Who can forget the cook by whom his youthful appetite was fed? The fussy, consequential old lady to whom I now refer, has often, during my vagrant inroads into her rightful domains, boxed my infant jaws, with an imperious, "Bress de Lord, git out of de way: dat chile never kin git enuff": and as often relenting at sight of my hungry tears, has fairly bribed me into her love again with the very choicest bits of the savory messes of her art. She was haughty as Juno, and aristocratic as though her naked ancestors had come over with the Conqueror, or "drawn a good bow at Hastings," and yet her pride invariably melted at the sight of certain surreptitious quantities of tobacco, with which I made my court to this high priestess of the region sacred to the stomach.
And there, too, plainest of all, I can see the fat and chubby form of my dear old nurse, whose encircling arms of love fondled and supported me from the time whereof the memory of this man runneth not to the contrary. All the strong love of her simple and faithful nature seemed bestowed on
her mistress' children, which she was not permitted to give to her own, long, long ago left behind and dead in "ole Varginney." Oh! the wonderful and touching stories of them, and a hundred other things, which she has poured into my infant ears! How well do I remember the marvellous story of the manner in which she obtained religion, of her many and sore conflicts with the powers of darkness, and of her first dawning hopes in that blessed gospel whose richest glory is, that it is preached to the poor, such as she was! From her lips, too, I heard my first ghost-story! Think of that! None of your feeble make-believes of a ghost-story either, carrying infidelity on its face; but a real bona-fide narrative, witnessed by herself, and told with the earnestness of truth itself. How my knees smote together, and my hair stood on end, "so called "—as I stared and startled, and declared again and again with quite a sickly manhood indeed, that I wasn't scared a bit!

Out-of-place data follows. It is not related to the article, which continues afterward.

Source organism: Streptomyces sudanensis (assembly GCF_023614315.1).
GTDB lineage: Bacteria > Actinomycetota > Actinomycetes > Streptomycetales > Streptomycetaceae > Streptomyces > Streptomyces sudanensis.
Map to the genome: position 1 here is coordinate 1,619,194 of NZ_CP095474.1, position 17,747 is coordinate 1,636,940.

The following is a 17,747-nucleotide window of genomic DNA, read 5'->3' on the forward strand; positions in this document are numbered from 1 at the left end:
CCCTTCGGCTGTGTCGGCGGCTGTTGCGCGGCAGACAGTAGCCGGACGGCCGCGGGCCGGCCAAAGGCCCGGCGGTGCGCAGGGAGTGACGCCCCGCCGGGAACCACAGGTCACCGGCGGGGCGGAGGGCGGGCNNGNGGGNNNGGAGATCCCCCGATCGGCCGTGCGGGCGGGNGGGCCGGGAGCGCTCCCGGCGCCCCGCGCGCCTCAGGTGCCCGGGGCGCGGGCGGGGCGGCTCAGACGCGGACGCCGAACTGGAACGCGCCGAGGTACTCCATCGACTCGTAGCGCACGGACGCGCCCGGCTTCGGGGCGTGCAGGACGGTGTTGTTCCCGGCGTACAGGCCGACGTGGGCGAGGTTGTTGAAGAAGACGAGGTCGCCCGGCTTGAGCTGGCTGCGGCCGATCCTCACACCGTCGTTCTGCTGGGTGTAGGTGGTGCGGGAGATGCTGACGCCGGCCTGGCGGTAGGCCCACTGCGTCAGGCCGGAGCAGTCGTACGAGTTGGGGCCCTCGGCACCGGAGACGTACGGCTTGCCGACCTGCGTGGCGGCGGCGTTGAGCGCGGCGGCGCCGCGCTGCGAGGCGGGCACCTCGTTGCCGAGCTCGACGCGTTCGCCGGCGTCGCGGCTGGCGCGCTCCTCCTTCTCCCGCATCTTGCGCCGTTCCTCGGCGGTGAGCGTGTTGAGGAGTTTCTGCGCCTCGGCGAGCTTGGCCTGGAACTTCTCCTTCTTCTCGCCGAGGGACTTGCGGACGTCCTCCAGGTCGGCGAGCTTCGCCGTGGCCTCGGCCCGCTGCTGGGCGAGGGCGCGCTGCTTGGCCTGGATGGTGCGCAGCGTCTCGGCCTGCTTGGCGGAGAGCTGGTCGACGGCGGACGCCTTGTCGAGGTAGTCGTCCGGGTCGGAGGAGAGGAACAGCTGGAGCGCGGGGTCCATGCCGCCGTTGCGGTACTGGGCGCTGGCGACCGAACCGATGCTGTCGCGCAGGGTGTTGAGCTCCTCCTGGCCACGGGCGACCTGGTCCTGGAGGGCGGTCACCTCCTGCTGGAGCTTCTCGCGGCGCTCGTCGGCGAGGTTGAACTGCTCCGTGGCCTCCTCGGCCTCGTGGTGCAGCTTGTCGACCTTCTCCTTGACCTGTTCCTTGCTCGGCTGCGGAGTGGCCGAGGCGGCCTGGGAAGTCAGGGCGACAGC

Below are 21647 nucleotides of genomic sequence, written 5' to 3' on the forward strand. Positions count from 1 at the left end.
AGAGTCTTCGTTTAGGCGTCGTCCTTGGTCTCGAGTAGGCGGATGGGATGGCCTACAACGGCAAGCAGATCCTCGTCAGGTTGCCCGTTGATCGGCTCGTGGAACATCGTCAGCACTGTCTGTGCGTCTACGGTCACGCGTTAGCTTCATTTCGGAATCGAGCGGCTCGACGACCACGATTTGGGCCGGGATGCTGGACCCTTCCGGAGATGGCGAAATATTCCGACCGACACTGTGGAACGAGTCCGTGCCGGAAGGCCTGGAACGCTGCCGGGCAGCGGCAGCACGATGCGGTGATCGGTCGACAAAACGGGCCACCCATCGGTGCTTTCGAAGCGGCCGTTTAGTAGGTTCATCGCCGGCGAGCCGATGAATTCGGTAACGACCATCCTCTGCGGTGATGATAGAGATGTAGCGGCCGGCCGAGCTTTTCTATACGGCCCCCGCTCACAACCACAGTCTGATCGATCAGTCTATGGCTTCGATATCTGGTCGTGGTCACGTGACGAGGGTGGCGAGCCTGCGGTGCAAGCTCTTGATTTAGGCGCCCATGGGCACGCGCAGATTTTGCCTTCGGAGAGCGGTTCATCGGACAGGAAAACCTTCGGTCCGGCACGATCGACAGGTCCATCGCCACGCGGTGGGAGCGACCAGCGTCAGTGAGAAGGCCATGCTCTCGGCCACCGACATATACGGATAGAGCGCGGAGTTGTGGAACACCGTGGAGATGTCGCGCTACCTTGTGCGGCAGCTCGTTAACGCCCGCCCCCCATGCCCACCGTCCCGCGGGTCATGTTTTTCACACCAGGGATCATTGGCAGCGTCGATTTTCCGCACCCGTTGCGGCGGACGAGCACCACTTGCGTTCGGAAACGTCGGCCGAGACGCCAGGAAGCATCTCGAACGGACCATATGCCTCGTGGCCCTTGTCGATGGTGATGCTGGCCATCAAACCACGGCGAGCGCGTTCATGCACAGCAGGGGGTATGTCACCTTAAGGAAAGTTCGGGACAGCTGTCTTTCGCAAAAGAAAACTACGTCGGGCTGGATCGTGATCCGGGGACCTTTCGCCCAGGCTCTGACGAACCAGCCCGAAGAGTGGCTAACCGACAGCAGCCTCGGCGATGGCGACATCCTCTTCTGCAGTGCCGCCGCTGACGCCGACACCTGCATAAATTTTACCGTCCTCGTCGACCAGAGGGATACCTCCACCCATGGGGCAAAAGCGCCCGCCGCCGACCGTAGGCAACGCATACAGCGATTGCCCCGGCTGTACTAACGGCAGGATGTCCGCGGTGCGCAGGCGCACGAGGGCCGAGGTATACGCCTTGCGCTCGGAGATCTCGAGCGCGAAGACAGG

Perhaps the proudest day of my boyhood was when I was able to present her with a large and flaming red cotton handkerchief, wherewith in turban style she adorned her head. And my satisfaction was complete when my profound erudition enabled me to read for her on Sabbath afternoons that most wonderful of all stories, the Pilgrim's Progress. Nor was it uninstructive, or a slight tribute to the genius of the immortal tinker-could I but have appreciated it-to observe the varied emotions excited within her breast by the recital of those fearful conflicts by the way, and of the unspeakable glories of the celestial City, within whose portals of pearl I trust her faithful soul has long since entered!